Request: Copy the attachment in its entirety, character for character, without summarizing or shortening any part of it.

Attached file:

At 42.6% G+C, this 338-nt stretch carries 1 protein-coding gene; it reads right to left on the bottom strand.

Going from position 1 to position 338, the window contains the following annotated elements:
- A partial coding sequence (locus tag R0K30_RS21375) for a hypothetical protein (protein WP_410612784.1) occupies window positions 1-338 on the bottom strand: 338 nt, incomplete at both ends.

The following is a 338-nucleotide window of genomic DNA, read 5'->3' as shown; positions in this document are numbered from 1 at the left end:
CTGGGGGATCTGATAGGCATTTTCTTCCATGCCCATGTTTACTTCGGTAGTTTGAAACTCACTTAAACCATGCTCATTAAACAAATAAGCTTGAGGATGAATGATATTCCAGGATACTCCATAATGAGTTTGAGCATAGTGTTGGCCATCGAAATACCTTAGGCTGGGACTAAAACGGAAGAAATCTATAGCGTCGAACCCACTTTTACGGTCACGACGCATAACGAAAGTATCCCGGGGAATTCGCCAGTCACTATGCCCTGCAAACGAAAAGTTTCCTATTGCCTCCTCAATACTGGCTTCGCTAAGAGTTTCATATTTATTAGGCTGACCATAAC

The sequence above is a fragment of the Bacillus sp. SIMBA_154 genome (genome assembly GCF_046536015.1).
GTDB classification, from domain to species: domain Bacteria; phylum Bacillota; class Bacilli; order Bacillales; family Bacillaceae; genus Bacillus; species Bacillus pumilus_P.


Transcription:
At 42.6% G+C, this 338-nt stretch carries 1 protein-coding gene; it reads right to left on the bottom strand.

Going from position 1 to position 338, the window contains the following annotated elements:
- A partial coding sequence (locus tag R0K30_RS21375) for a hypothetical protein (protein WP_410612784.1) occupies window positions 1-338 on the bottom strand: 338 nt, incomplete at both ends.

The following is a 338-nucleotide window of genomic DNA, read 5'->3' as shown; positions in this document are numbered from 1 at the left end:
CTGGGGGATCTGATAGGCATTTTCTTCCATGCCCATGTTTACTTCGGTAGTTTGAAACTCACTTAAACCATGCTCATTAAACAAATAAGCTTGAGGATGAATGATATTCCAGGATACTCCATAATGAGTTTGAGCATAGTGTTGGCCATCGAAATACCTTAGGCTGGGACTAAAACGGAAGAAATCTATAGCGTCGAACCCACTTTTACGGTCACGACGCATAACGAAAGTATCCCGGGGAATTCGCCAGTCACTATGCCCTGCAAACGAAAAGTTTCCTATTGCCTCCTCAATACTGGCTTCGCTAAGAGTTTCATATTTATTAGGCTGACCATAAC

The sequence above is a fragment of the Bacillus sp. SIMBA_154 genome (genome assembly GCF_046536015.1).
GTDB classification, from domain to species: domain Bacteria; phylum Bacillota; class Bacilli; order Bacillales; family Bacillaceae; genus Bacillus; species Bacillus pumilus_P.